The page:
(Ger)Trude trimmed her hedges herself on Wednesday evening, with Memorial Day a recent memory and her 90th birthday approaching. It was as if she was putting things in order, preparing for her departure. That night she went to bed for one deep and final rest. May we all be so lucky.
Trude was my Great Aunt, and, while seeing her was not an uncommon thing as a resident of the same tiny town, I can't say I knew her by anything more than her name, our relation, and the distant but unwaveringly kind and caring demeanor characterizing her and most elderly women I've known. The details of her life story remain unpopulated in the version I hold, and, as such, the funeral was not an exceptionally emotional event. Naturally, I intend that to be understood with no disrespect and with full understanding that she, for all I have known, truly was a great woman. That said, funerals are a funny thing for those of us with an outlook hosting a belief in some wonderful afterlife rewarding a good and loving life on earth, perhaps known as Heaven. If someone with such a worldview--or, otherworldlyview--cries at a funeral, or is struck with pangs of sadness, from where can those tears be said to be falling? If it is believed that the deceased did indeed live a good and loving life, then it follows that it is believed that the deceased will enjoy their just reward after death. If this is believed, then certainly those tears cannot be shed for the deceased, even if one feels that the deceased was unable to accomplish on earth all that they intended.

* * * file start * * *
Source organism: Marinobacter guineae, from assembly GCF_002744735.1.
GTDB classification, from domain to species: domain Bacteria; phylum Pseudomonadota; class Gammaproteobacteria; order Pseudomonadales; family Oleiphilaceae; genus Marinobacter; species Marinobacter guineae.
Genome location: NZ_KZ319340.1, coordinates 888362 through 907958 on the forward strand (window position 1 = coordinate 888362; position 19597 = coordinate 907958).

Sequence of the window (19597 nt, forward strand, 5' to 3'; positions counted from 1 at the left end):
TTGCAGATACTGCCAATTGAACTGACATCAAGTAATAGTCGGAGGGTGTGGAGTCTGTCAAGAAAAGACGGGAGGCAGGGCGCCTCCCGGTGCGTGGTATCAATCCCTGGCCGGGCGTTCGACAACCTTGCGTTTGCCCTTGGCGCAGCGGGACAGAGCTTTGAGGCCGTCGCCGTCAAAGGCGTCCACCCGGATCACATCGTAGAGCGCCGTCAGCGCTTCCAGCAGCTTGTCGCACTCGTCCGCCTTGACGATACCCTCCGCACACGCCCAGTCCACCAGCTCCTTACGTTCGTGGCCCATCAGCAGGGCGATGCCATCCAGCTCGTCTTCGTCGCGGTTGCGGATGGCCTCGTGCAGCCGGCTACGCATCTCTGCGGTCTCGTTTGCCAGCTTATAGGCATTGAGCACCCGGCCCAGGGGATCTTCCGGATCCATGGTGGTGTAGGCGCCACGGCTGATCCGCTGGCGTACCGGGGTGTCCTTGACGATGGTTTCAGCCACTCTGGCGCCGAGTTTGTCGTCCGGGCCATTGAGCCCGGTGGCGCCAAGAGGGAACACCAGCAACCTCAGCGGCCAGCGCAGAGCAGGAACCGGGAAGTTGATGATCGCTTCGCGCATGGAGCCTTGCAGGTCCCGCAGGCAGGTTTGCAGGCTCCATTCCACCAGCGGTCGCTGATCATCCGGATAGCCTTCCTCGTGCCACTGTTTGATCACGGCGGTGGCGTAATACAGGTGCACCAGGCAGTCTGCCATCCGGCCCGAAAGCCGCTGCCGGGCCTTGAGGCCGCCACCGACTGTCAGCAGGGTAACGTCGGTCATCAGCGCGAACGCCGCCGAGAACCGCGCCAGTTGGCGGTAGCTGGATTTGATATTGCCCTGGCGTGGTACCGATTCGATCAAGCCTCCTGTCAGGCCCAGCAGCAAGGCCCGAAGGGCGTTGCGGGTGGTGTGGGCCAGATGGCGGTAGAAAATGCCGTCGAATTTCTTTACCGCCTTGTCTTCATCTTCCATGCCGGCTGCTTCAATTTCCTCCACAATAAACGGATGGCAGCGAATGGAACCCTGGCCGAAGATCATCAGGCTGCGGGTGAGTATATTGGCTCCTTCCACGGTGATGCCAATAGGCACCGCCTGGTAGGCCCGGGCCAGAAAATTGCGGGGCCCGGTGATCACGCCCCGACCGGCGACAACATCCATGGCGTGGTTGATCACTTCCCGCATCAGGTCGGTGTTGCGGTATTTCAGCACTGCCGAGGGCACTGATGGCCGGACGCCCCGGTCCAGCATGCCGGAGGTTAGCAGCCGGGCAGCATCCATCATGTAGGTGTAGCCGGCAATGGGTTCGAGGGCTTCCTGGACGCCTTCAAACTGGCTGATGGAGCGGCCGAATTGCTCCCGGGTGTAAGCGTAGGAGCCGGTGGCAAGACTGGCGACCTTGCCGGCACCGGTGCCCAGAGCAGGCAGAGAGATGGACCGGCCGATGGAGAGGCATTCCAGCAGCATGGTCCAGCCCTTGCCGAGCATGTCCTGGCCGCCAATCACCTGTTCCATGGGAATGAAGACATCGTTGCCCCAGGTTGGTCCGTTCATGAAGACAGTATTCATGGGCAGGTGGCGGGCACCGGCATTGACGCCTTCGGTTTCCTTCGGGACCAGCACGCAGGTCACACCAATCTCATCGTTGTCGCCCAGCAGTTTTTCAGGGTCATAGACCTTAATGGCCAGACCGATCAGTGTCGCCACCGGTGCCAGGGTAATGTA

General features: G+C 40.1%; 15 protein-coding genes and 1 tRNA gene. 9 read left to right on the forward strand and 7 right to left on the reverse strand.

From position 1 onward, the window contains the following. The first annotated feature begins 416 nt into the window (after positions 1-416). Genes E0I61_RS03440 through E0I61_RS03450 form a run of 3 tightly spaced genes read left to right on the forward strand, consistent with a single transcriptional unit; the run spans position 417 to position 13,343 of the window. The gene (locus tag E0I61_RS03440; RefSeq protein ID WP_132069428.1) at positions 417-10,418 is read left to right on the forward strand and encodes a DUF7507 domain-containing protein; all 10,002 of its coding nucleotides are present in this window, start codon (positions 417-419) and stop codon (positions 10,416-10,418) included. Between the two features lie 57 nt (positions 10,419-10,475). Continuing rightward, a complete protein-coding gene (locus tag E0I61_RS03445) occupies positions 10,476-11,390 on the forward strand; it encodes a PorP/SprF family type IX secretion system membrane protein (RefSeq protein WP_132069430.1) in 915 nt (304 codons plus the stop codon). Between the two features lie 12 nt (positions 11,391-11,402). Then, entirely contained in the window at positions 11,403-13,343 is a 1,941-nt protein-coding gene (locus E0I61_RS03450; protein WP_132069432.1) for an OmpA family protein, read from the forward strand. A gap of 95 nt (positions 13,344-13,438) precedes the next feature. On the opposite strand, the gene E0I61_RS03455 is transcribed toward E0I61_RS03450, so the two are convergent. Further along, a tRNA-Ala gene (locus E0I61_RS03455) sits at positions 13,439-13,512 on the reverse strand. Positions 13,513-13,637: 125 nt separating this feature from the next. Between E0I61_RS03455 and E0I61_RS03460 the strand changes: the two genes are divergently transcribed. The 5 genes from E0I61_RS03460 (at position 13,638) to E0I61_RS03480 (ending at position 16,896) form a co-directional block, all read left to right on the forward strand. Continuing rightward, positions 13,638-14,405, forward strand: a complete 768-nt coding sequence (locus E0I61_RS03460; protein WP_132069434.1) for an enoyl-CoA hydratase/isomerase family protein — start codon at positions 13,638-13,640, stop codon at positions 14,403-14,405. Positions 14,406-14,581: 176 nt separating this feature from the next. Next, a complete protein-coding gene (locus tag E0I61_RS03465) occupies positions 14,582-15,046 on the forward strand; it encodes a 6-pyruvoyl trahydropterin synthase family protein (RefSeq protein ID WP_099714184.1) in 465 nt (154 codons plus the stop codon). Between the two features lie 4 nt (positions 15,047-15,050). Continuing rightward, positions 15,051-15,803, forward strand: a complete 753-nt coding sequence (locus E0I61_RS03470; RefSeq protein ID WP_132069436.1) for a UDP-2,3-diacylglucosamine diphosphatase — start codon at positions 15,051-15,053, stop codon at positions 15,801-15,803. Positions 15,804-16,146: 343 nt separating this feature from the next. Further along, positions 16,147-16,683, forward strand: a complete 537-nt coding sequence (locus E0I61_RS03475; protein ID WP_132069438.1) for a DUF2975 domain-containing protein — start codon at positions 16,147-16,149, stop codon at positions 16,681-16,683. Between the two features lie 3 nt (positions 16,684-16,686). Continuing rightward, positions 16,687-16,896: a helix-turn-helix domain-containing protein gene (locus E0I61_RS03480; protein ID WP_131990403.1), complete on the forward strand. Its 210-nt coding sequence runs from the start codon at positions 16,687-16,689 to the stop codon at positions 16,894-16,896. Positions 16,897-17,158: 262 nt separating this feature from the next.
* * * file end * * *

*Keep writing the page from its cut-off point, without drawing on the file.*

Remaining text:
What, then, is left? Tears falling in response to a reflection of one's own mortality; for the reminder of the interminably ticking clock that may prevent us from achieving all that we, ourselves, are setting out to do; selfish tears shed for the hardships that may befall us due to the death of a loved one; selfless tears of concern shed for the fear of another's emotional or physical capacity to sustain themselves through the death and mourning of their loved one; or, perhaps the most compelling: tears of frustration and shame at all that we, in our pride or fear or embarrassment, allowed to go unsaid before another's ticking clock reached its final second. Looking around at a funeral, it's pointless to speculate as to what may be the genesis of anyone's tears. We would, of course, never know.
As for the final possibility enumerated, it is interesting that the feelings that merit the greatest eloquence are the same feelings that are commonly expressed in the least eloquent way imaginable. Everyone has trouble conveying how they feel to someone they truly care about. So often when we must express ourselves as powerfully, as eloquently, and as urgently as we can, we turn to writing; we write down our feelings rather than speaking them directly to whomever we must express ourselves. We don't feel the requisite level of comfort with our emotions to verbalize them to a person's face; rather, we so often seek the shield of time by expressing ourselves in a way in which we can edit our emotions: the letter. No one except the writer knows of the mistakes and moments of imperfection in its production, and only a final product that has met the satisfaction of the writer is delivered, unlike in speech where every mistake and imperfection is immediately known to the person to whom we are speaking. Everyone should train themselves to speak with greater precision and confidence--confidence, rather than false pride, fear, or embarrassment. Yet, simultaneously, perhaps in matters of the heart, the mistakes and imperfections of the spoken thought are exceedingly valuable and telling, and, therefore, worth speaking. It could go either way.
Currently listening to: "House Gone Up in Flames" by The Nightwatchman
Previous activity: Watching some C-SPAN
Next thing on the agenda: Reading the ol' book, The Man Without Qualities